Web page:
The cemetery contains approximately 200 graves with the first known interment being that of Jane Mixon who died in 1837 at 65 years of age. One of the most famous of the graves is that of James McCrory (1758-1840) who served as a guard for General George Washington at Valley Forge. There are also graves of Confederate Southern Cross of Honor recipients. The Peebles plot is known for several large monuments. Another famous burial was for James H. Corder who died in 2003 at the age of 88. He was the first Black Commissioner of Pickens County and conducted the first civil rights march in Pickens County. He was given the SCLC Dreamers Award in 1989 and the Citizen of the Year Award in 1987.
The text of the historical marker follows:
Established in the 1830s, this cemetery is the final resting place of generations of residents of the former town of Vienna. Among those buried here are Revolutionary soldier James McCrory, a body guard of Gen. George Washington at Valley Forge, PA; several Confederate soldiers and the drowning victims of the “Eliza Battle” riverboat accident on the Tombigbee River in 1856. The Peebles plot contains three large ornate monuments that were made in Louisville, KY and shipped to New Orleans, LA in May 1885 where they were purchased by family members and shipped to Vienna.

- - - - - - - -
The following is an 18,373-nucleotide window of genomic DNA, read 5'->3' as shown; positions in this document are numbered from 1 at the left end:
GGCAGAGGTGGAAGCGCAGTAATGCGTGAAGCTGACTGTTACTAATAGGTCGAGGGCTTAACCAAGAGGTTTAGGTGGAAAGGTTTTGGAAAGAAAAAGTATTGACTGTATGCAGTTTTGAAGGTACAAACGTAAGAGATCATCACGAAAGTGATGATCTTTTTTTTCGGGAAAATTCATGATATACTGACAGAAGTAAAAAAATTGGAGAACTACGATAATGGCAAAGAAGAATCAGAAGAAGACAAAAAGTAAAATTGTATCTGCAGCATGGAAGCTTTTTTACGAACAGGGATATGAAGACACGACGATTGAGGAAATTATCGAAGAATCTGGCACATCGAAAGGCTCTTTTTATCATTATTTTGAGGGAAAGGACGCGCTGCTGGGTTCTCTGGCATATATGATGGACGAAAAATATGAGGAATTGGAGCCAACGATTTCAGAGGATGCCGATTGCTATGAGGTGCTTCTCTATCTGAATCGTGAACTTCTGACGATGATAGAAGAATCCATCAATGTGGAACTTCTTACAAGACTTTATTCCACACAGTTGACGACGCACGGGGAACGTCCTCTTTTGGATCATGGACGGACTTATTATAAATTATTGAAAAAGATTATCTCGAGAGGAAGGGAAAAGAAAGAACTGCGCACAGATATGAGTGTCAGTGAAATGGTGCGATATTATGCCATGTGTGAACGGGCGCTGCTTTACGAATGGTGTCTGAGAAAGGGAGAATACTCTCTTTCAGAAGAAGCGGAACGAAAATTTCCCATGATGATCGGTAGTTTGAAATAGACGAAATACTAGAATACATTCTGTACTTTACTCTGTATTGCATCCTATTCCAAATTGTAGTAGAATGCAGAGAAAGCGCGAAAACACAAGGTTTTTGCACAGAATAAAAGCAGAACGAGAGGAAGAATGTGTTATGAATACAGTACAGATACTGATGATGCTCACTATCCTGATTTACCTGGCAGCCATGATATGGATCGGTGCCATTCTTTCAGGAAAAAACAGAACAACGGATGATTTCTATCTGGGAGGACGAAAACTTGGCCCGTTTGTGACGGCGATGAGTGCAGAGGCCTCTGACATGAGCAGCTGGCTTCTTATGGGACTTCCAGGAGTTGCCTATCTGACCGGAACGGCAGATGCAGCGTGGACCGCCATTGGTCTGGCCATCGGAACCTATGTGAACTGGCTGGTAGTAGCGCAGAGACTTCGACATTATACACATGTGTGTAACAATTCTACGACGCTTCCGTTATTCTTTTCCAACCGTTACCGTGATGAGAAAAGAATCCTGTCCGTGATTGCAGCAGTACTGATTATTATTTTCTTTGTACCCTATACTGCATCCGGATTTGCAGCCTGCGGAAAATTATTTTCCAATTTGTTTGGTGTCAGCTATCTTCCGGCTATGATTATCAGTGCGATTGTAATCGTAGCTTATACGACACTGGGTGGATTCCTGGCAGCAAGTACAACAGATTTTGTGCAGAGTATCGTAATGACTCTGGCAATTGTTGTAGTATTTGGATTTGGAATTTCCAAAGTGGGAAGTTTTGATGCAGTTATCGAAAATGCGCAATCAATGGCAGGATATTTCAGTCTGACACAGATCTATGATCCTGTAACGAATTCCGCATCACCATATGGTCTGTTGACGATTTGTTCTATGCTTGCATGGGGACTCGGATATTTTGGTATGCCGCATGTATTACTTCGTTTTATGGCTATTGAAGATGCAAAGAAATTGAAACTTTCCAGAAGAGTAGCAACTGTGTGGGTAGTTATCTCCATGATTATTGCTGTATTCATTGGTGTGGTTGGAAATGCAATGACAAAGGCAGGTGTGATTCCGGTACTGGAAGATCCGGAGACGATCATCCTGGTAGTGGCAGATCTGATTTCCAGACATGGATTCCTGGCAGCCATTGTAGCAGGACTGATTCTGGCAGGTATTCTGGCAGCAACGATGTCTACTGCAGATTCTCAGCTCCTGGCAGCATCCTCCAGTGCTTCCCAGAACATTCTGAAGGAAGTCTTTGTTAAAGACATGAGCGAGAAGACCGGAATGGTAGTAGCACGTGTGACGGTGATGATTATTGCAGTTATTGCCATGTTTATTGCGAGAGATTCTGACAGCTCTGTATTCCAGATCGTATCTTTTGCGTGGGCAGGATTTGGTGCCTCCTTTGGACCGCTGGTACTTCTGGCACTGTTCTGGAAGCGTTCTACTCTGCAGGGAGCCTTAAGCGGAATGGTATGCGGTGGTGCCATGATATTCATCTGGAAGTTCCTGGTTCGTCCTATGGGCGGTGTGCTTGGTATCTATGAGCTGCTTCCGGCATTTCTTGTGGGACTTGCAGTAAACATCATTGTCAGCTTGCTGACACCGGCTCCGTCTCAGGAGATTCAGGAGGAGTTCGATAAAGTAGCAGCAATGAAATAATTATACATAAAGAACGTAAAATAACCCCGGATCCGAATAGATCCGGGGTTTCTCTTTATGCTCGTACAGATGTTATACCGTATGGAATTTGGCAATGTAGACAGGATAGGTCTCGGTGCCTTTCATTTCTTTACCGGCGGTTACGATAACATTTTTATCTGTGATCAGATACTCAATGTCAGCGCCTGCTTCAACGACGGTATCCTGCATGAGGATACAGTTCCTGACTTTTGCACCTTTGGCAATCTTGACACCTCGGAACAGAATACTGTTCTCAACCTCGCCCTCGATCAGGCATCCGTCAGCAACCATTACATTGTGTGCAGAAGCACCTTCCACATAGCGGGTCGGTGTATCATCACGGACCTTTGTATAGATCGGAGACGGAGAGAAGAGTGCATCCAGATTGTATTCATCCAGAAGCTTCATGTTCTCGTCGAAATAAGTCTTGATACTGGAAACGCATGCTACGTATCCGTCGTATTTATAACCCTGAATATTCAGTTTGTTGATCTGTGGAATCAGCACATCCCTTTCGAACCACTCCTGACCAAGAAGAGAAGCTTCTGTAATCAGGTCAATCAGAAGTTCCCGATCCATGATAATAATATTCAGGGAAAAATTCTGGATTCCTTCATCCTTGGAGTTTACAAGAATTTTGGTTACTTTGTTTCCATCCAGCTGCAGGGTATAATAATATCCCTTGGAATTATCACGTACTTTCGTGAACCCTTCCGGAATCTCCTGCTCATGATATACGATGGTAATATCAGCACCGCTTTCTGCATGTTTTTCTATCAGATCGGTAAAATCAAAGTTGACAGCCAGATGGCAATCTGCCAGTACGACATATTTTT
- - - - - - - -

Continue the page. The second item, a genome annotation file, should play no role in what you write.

(Continued on the other side)
W.B. Peebles and other descendants of other persons buried here maintained the cemetery for many years. In the mid-1980s, Vienna native Mary Emory Pebbles Hildreth established a perpetual care fund, which since has been enhanced by persons interested in the cemetery’s maintenance and preservation.
The text of James McCrory's marker:
who departed this life November 24th, 1840
aged 82 years 6 months 9 days
The deceased was a Soldier of the Revolution and was at the battle of Germantown, Brandywine and Guilford Court House.
he was one of Washington's Life Guards at Valley Forge and served his country faithfully during the war.
Peace be to the Soldier's dust